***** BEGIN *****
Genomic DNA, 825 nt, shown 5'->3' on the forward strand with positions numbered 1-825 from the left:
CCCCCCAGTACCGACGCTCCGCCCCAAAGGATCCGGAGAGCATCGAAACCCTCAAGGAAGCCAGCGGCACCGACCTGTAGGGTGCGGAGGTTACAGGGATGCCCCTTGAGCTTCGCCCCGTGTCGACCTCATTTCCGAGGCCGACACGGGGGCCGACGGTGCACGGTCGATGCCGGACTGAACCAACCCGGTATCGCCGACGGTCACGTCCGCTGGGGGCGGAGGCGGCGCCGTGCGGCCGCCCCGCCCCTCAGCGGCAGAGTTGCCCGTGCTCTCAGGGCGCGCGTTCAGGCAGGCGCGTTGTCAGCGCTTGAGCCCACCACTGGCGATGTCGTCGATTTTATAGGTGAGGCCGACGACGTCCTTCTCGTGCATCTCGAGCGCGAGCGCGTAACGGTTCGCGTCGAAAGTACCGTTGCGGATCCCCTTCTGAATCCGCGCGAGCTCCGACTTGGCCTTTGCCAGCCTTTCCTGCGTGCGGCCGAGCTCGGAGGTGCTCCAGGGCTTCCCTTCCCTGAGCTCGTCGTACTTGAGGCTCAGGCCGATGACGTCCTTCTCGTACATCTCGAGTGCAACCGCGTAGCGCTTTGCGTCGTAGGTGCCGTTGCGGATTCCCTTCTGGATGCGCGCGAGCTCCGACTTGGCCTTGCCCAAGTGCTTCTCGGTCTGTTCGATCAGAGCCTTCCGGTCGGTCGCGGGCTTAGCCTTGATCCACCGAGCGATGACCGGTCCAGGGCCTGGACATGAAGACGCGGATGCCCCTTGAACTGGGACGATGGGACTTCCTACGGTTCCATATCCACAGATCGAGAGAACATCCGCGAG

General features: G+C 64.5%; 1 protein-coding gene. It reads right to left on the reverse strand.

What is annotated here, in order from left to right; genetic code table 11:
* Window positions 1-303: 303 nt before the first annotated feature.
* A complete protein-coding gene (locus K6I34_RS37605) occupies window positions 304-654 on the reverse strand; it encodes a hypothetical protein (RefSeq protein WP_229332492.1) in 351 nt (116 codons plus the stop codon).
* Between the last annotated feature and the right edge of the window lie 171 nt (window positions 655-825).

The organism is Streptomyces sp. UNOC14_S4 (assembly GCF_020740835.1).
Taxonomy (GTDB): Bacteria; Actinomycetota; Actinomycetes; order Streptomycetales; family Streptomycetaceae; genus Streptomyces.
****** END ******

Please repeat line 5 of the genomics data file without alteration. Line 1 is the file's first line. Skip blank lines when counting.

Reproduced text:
* Window positions 1-303: 303 nt before the first annotated feature.